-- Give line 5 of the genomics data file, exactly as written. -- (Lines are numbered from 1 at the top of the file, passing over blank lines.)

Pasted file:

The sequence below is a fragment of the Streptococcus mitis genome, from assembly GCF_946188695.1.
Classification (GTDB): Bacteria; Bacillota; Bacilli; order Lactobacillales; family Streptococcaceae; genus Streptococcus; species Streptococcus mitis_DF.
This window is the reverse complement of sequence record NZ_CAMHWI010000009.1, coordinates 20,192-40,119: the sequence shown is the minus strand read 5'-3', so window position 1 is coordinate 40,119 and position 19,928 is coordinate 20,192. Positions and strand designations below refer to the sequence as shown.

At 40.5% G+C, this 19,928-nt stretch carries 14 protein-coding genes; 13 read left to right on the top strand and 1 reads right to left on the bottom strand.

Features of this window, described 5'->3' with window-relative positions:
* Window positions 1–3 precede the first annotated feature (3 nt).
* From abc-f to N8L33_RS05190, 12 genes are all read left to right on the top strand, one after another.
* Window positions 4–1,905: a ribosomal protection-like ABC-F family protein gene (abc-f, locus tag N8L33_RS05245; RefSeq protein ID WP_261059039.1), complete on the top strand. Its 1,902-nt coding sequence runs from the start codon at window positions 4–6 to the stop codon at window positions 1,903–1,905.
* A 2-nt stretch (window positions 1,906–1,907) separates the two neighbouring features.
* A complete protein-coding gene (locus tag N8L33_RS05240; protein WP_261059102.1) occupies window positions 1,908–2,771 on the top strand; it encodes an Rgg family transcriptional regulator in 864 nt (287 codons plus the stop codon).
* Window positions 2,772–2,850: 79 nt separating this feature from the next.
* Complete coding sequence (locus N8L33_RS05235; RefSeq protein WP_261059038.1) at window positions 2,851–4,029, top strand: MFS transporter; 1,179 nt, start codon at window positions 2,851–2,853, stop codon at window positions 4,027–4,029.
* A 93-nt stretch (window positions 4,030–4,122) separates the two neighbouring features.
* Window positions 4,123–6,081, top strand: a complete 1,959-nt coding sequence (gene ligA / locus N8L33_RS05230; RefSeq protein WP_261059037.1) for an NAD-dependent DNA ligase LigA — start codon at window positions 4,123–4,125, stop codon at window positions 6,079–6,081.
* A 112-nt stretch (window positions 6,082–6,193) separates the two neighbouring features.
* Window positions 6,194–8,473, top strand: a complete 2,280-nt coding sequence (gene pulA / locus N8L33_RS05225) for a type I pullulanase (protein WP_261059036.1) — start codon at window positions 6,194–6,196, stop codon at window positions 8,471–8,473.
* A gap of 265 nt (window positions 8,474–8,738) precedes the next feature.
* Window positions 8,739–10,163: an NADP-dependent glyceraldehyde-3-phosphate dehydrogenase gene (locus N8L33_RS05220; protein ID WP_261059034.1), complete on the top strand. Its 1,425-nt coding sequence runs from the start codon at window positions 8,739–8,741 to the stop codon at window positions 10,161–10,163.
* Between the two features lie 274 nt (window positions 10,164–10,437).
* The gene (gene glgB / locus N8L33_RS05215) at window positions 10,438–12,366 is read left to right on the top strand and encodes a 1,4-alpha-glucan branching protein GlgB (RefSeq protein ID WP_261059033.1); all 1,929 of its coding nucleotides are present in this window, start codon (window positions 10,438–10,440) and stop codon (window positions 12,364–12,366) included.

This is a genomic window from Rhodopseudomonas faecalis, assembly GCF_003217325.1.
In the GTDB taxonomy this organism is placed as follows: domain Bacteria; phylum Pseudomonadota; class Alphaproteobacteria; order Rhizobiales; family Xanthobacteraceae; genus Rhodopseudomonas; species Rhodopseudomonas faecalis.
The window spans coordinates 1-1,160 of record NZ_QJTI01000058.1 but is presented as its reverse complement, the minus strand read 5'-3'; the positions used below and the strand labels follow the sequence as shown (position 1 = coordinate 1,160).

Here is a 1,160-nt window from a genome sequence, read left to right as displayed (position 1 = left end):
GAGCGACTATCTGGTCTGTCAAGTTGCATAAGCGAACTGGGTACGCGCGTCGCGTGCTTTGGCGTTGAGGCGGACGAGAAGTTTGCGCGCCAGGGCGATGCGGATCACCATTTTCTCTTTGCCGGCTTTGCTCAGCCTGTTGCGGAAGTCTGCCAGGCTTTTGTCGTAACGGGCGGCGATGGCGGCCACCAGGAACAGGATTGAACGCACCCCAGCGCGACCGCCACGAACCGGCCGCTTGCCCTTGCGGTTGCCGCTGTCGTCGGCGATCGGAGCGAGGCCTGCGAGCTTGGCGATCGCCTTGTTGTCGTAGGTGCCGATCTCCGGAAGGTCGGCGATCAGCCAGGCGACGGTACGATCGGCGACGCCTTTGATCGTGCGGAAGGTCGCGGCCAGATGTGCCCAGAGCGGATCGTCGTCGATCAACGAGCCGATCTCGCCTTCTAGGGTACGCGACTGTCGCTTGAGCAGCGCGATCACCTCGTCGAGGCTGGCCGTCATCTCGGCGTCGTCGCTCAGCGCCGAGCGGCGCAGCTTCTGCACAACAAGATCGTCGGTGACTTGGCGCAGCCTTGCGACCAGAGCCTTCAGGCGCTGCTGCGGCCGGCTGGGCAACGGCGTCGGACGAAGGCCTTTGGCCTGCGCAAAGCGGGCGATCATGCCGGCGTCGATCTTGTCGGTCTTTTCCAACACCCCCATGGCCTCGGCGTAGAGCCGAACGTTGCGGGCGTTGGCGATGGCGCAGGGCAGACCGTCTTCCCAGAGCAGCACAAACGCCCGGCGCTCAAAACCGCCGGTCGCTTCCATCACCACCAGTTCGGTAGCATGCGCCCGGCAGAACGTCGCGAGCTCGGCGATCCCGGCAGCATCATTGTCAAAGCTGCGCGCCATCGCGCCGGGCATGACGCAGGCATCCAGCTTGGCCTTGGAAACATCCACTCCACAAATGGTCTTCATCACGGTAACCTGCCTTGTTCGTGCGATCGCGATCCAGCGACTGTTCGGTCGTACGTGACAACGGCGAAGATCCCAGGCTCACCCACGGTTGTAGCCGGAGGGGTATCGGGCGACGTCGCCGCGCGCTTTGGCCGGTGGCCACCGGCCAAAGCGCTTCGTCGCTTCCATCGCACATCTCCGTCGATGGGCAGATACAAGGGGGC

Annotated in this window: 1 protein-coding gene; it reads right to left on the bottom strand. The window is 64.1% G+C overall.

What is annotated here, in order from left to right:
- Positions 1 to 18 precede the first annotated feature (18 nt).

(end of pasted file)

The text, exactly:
Features of this window, described 5'->3' with window-relative positions: